The Tribunal has accepted the above plea of MS – Mauritius. In coming to the said conclusion, the Tribunal held that what the treaty protects is the taxes covered in Article 2 and thus the fact of these tax levies in India which are sought to be protected by the treaty. The Tribunal held as under:

    As to who made the payment of income in question, i.e., a resident of the other contracting state or any other person, is not relevant so far as the treaty protection is concerned. What essentially flows is that when the person making the payment of income in question is not resident of one of the contracting states and yet such an income has tax implications in one of the contracting states, the person resident in the other contracting state will nevertheless, therefore, have treaty protection in the contracting state where the income is being subjected to the taxes protected by the treaty. What is thus relevant is the fact of taxation in the other contracting state.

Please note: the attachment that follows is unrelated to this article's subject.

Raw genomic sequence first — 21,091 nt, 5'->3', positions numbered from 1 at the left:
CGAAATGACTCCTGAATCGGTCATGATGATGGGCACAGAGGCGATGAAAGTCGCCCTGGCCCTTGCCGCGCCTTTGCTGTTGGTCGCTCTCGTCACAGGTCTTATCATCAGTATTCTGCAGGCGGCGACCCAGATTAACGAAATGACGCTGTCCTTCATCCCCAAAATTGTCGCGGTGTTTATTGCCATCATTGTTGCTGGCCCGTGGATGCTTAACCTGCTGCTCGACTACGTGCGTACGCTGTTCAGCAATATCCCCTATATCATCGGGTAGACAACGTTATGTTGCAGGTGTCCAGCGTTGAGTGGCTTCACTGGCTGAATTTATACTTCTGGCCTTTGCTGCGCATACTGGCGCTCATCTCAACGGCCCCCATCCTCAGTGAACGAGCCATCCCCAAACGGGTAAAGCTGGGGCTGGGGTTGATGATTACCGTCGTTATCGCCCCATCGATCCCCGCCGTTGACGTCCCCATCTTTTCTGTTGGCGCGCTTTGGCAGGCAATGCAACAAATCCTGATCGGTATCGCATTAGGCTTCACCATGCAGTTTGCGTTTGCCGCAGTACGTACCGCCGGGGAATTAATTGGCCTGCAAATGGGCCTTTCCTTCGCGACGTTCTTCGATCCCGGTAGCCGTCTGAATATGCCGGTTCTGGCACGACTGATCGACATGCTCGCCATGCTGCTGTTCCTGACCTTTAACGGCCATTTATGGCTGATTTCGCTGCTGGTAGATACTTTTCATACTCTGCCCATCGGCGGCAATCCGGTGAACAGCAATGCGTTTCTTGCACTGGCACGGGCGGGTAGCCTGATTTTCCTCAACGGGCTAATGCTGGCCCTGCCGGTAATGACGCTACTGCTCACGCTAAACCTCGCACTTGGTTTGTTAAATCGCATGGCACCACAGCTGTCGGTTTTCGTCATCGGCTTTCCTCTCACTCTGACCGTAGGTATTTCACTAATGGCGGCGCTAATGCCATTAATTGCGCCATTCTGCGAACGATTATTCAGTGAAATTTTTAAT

Hence, the Tribunal lays down the interpretation that, the person who is making the payment need not be one of the residents of the contracting state but can be a third person also, but still the subject payment would be covered under the treaty protection, if such payment has tax implications in the hands of one of the residents of contracting states. Accordingly, SCB – UK, though not resident of either India or Mauritius to invoke the India - Mauritius DTAA, the MS – Mauritius, can still invoke the India – Mauritius DTAA, since the income has reached India and subjected to taxes covered under the Article 2 of India – Mauritius DTAA, despite being paid by SCB – UK.

    Basis above, the Tribunal concluded that MS – Mauritius can invoke the Article 22 and since the taxing rights for the incomes which do not fall under any of the article, rests with Mauritian Tax Authority and SCB – India need not hold any tax, when such income are further paid.


    [1] Income Tax Appellate Tribunal

    [2] 2021 (5) TMI 968 – ITAT Mumbai